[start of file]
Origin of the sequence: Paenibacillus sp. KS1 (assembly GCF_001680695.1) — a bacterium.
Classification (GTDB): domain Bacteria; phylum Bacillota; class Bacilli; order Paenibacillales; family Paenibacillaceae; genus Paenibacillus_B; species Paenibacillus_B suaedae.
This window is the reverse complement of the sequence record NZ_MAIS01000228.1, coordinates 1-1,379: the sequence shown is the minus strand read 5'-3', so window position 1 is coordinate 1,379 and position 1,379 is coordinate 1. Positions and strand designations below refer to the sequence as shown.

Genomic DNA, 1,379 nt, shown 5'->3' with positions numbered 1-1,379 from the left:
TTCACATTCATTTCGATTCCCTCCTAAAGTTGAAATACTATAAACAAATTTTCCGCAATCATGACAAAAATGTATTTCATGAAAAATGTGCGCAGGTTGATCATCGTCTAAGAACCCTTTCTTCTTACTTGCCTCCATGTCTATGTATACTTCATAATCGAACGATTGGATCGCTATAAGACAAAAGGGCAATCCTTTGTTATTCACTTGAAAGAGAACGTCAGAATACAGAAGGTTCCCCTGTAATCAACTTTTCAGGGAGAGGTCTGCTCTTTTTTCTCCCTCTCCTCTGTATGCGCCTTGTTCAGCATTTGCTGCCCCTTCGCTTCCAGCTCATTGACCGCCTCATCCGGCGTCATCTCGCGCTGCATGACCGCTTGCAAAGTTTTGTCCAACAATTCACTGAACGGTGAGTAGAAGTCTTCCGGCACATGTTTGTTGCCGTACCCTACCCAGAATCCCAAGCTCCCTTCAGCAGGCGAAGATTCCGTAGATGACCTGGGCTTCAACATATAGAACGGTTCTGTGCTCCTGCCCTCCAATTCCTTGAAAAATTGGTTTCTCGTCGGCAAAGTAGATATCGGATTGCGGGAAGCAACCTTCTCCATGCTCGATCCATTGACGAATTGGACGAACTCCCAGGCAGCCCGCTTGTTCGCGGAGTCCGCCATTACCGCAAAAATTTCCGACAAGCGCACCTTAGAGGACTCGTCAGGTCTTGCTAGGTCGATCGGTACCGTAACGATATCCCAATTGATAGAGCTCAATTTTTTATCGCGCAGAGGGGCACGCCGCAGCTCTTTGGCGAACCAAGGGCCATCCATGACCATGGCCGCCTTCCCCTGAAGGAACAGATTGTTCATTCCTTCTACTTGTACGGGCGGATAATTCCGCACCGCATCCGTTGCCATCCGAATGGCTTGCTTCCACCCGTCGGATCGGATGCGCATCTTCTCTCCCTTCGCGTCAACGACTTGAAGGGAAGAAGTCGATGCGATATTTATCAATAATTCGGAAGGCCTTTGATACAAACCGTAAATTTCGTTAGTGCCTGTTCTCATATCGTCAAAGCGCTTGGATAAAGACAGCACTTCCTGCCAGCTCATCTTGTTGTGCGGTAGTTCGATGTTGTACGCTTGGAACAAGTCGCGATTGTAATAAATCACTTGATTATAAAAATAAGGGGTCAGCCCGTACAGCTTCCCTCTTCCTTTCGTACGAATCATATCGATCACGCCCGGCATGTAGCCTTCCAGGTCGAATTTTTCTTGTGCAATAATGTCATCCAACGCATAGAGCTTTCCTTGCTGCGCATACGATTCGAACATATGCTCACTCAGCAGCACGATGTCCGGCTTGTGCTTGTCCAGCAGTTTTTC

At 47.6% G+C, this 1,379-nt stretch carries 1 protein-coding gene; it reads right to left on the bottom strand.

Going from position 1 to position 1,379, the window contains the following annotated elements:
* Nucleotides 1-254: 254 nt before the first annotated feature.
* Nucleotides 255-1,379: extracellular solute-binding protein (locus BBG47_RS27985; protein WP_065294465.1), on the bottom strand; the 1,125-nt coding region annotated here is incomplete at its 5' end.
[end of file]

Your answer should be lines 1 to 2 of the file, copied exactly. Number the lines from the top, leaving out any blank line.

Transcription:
Origin of the sequence: Paenibacillus sp. KS1 (assembly GCF_001680695.1) — a bacterium.
Classification (GTDB): domain Bacteria; phylum Bacillota; class Bacilli; order Paenibacillales; family Paenibacillaceae; genus Paenibacillus_B; species Paenibacillus_B suaedae.